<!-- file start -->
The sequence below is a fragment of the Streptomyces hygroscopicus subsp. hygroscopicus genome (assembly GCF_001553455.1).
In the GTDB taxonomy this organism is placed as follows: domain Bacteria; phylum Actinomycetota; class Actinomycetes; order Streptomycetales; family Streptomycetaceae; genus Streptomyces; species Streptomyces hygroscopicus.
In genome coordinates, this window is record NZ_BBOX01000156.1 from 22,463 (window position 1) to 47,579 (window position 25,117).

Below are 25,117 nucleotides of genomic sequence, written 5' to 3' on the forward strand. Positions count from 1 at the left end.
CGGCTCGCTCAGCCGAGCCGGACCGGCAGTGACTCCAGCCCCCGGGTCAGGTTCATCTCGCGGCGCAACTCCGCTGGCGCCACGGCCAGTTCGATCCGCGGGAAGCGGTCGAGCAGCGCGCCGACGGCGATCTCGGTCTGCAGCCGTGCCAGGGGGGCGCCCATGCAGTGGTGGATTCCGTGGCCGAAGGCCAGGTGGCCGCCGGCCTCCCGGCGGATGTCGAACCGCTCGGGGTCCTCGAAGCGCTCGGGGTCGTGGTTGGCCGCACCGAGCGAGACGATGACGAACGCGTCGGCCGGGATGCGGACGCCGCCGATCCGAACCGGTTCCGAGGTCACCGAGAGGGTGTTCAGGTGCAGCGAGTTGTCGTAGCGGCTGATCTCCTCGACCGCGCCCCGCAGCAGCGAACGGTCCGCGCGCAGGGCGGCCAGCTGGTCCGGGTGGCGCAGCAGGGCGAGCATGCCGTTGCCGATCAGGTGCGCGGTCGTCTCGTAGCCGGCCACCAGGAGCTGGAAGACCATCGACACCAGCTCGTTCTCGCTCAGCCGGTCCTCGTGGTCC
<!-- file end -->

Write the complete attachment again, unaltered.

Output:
The sequence below is a fragment of the Streptomyces hygroscopicus subsp. hygroscopicus genome (assembly GCF_001553455.1).
In the GTDB taxonomy this organism is placed as follows: domain Bacteria; phylum Actinomycetota; class Actinomycetes; order Streptomycetales; family Streptomycetaceae; genus Streptomyces; species Streptomyces hygroscopicus.
In genome coordinates, this window is record NZ_BBOX01000156.1 from 22,463 (window position 1) to 47,579 (window position 25,117).

Below are 25,117 nucleotides of genomic sequence, written 5' to 3' on the forward strand. Positions count from 1 at the left end.
CGGCTCGCTCAGCCGAGCCGGACCGGCAGTGACTCCAGCCCCCGGGTCAGGTTCATCTCGCGGCGCAACTCCGCTGGCGCCACGGCCAGTTCGATCCGCGGGAAGCGGTCGAGCAGCGCGCCGACGGCGATCTCGGTCTGCAGCCGTGCCAGGGGGGCGCCCATGCAGTGGTGGATTCCGTGGCCGAAGGCCAGGTGGCCGCCGGCCTCCCGGCGGATGTCGAACCGCTCGGGGTCCTCGAAGCGCTCGGGGTCGTGGTTGGCCGCACCGAGCGAGACGATGACGAACGCGTCGGCCGGGATGCGGACGCCGCCGATCCGAACCGGTTCCGAGGTCACCGAGAGGGTGTTCAGGTGCAGCGAGTTGTCGTAGCGGCTGATCTCCTCGACCGCGCCCCGCAGCAGCGAACGGTCCGCGCGCAGGGCGGCCAGCTGGTCCGGGTGGCGCAGCAGGGCGAGCATGCCGTTGCCGATCAGGTGCGCGGTCGTCTCGTAGCCGGCCACCAGGAGCTGGAAGACCATCGACACCAGCTCGTTCTCGCTCAGCCGGTCCTCGTGGTCC